For years I passed by the road signs for Findlater Castle on my way to other places, joking that ‘I must find that later’. I’m so glad I finally did! I’ve been a few times now and it’s always stunning.
On this day, in 2018, it was exceptionally warm and still for Northern Scotland which emboldened me to go a bit further down onto the ramparts than I’ve been before.
Off I went, past the gorse which was warmed by the sun and smelled all coconutty…
This is as far as I normally dare, just to this first chunk of wall…
And then up the wee path for a peek at the shore beyond.
But with no gusts of wind to blast me off the edge, on I marched (or tentatively crept, as is more accurate).
Look at those craggy walls!
The Findlater Castle Ghost
I sat down here and contemplated being really brave and jumping down that hole under the archway. Ah, what photos I would get, what views, what atmosphere… then I remembered the ghost story. A small boy and his nurse were standing near an open window, maybe even one of those in view, when he jumped from her arms and disappeared down the side of the cliff, presumably to his death. She scrambled after him, also to her doom, and her spirit still haunts the castle searching for her errant charge.
I didn’t really want to join her.
So, sorry to disappoint, but after another look over the edge I retraced my steps back up the hill.
This meant I survived to visit the nearby Doocot (pigeon house). It dates from the 15th century as does the castle.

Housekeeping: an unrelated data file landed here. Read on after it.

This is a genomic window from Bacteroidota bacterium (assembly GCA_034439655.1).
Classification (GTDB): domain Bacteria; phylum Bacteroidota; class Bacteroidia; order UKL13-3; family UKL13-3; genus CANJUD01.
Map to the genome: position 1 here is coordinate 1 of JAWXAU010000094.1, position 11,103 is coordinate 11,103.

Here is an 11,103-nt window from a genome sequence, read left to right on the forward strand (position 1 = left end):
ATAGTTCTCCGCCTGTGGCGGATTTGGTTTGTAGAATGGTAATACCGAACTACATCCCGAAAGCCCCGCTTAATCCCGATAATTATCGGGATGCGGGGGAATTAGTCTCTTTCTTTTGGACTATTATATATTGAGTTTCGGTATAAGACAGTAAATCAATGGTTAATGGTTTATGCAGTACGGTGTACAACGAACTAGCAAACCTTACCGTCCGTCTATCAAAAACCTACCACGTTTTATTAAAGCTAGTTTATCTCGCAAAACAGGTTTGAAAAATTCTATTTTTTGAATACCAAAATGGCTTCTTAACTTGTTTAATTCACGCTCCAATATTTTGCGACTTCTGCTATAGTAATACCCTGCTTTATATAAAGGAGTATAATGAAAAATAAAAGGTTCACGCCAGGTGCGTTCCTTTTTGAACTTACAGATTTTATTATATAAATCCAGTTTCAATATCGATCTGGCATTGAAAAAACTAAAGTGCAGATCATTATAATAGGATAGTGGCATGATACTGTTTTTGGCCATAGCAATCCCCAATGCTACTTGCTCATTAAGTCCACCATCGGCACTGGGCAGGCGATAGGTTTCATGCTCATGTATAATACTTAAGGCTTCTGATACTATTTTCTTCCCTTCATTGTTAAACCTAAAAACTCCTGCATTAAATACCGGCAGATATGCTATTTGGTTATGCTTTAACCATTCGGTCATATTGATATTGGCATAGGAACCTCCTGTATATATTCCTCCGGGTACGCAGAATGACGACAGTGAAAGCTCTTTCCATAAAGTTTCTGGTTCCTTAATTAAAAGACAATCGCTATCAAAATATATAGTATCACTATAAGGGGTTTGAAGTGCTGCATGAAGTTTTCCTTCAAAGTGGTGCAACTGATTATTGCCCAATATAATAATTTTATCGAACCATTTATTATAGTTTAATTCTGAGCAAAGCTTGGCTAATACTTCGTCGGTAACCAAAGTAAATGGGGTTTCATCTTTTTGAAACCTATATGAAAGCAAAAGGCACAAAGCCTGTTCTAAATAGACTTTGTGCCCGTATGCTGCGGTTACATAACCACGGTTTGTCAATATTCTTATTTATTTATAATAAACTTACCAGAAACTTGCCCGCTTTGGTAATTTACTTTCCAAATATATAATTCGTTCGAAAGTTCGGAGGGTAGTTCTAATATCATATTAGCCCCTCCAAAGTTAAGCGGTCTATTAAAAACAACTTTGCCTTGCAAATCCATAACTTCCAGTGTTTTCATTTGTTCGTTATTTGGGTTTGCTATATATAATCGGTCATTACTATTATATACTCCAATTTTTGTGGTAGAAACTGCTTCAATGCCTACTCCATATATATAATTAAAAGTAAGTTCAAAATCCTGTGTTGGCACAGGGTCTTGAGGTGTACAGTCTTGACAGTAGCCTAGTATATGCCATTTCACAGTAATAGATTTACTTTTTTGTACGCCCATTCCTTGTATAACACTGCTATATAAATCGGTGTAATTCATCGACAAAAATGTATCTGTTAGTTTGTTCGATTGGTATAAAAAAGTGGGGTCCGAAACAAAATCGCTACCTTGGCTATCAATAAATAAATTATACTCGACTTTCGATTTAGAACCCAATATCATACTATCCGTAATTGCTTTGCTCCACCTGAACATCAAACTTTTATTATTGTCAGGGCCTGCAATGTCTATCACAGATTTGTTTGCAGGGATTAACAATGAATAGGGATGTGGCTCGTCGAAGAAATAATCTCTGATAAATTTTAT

I love its door:
And all the little nesting boxes within:
If you visit Findlater do be careful not to fall to your doom. If it’s muddy or windy it would be much more dangerous than it was for me on this occasion. Look, the council have even written it in great big red letters underneath the history:
Necessary risks only then 🙂
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Set in 1st century Scotland, my latest novel, SISTERS AT THE EDGE OF THE WORLD, includes the battle of Mons Graupius between the Romans and the Caledonian tribes. The book features a neurodivergent main character and some rather complicated romance!
See the press release here
“Ethereal and spellbinding….” Historical Novel Society
Read the article Roman Aberdeenshire features in author’s new book from Grampian Online.
Taking place mainly in a fictional castle, THE MERMAID AND THE BEAR blends an often overlooked period of history, the Scottish witchcraft accusations, in particular the 1597 Aberdeen witchcraft panic, with a love story.
See the press release here
From the Press and Journal: New book by Fraserburgh author highlights horrific extent of witch trials in Scotland
FIREFLIES AND CHOCOLATE was inspired by the kidnapped children and young people of Aberdeen. The story follows the adventures of Elizabeth Manteith from the castle and her determined efforts to get back home. There’s love. There’s derring-dos on the high seas… And there’s chocolate!
See the publisher’s Press Release here
Review from the Historical Novel Society